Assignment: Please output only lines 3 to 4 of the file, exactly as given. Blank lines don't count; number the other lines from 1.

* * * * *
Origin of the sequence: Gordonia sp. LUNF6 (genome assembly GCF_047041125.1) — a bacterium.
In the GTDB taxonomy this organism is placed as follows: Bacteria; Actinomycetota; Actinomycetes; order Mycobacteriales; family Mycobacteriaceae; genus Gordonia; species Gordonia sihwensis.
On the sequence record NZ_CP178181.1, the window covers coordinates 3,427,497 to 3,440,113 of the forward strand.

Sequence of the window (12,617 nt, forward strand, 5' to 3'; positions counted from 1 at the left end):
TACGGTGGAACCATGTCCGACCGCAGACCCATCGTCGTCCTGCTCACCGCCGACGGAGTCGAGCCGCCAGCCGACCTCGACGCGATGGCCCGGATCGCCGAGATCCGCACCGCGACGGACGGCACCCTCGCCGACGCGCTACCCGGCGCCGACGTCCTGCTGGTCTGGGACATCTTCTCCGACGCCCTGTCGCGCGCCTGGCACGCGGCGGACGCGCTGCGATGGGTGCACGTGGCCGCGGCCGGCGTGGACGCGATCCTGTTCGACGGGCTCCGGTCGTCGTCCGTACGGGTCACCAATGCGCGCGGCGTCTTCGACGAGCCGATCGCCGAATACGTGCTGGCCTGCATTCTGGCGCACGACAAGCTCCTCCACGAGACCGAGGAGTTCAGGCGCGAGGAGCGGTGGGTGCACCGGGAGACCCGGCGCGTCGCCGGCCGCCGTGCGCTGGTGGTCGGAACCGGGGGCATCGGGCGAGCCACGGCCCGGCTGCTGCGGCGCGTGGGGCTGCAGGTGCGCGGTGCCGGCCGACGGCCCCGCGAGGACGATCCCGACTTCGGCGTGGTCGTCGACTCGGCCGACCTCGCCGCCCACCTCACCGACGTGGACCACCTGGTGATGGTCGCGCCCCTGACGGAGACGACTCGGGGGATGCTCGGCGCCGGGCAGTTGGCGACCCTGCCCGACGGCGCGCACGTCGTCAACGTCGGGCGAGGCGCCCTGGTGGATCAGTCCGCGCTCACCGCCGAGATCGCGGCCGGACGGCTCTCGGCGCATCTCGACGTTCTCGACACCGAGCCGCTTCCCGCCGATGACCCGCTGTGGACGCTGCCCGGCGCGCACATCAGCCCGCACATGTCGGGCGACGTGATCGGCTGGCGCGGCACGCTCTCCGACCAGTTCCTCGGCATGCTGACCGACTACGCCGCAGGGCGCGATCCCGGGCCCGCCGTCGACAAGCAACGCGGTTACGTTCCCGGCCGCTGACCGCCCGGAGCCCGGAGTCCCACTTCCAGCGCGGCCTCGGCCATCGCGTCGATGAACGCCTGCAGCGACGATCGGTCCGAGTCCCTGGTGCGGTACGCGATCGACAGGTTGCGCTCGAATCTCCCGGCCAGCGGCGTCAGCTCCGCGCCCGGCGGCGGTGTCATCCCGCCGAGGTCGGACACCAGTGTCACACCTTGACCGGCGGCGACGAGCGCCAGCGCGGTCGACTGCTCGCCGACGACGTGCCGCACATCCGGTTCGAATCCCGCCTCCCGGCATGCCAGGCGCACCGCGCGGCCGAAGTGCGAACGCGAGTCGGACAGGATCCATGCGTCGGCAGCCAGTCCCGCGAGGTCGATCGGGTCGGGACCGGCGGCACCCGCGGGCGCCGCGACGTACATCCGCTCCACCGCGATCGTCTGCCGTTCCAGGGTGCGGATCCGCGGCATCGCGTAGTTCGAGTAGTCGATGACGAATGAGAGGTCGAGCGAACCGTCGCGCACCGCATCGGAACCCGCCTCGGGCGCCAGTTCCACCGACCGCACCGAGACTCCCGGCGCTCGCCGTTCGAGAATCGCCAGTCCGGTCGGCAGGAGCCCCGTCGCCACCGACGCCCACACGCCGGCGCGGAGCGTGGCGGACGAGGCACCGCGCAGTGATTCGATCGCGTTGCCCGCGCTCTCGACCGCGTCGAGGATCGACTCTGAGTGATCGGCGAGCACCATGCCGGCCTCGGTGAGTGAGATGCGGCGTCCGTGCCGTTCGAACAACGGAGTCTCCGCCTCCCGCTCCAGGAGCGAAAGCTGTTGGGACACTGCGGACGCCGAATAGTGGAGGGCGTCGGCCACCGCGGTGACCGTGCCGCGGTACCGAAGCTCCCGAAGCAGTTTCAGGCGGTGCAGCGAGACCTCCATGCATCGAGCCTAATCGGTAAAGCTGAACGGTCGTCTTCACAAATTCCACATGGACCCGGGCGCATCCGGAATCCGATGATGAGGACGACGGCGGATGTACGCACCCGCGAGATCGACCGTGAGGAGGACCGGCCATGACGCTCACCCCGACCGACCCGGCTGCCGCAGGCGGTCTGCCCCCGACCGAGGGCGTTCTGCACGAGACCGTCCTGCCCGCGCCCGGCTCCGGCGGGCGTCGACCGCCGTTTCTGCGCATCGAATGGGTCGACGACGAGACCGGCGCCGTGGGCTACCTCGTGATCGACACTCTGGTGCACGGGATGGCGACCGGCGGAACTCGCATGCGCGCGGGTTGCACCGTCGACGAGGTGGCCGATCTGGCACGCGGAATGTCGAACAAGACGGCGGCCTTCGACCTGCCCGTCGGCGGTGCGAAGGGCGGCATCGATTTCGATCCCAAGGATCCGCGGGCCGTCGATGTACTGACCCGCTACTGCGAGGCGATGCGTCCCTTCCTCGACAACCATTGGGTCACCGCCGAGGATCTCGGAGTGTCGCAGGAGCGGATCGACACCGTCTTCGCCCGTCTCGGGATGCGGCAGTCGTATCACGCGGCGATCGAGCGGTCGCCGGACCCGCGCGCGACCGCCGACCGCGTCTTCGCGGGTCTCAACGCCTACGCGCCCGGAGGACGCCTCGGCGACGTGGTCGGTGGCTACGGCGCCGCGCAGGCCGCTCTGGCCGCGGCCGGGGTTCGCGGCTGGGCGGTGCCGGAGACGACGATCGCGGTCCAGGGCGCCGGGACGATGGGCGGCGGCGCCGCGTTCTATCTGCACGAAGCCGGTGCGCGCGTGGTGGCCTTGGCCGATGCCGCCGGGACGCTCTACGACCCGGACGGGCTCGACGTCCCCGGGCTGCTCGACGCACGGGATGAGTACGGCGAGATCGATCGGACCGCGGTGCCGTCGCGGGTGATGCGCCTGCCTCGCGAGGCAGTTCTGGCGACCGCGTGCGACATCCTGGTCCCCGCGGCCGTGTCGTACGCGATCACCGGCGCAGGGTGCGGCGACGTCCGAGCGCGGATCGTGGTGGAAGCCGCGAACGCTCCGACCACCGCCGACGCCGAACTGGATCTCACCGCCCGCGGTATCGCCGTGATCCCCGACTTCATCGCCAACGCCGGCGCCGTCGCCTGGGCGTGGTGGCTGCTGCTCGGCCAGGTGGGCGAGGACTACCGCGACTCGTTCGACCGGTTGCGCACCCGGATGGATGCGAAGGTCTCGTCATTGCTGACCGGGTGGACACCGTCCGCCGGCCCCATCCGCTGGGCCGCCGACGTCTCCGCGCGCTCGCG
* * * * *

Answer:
On the sequence record NZ_CP178181.1, the window covers coordinates 3,427,497 to 3,440,113 of the forward strand.

Sequence of the window (12,617 nt, forward strand, 5' to 3'; positions counted from 1 at the left end):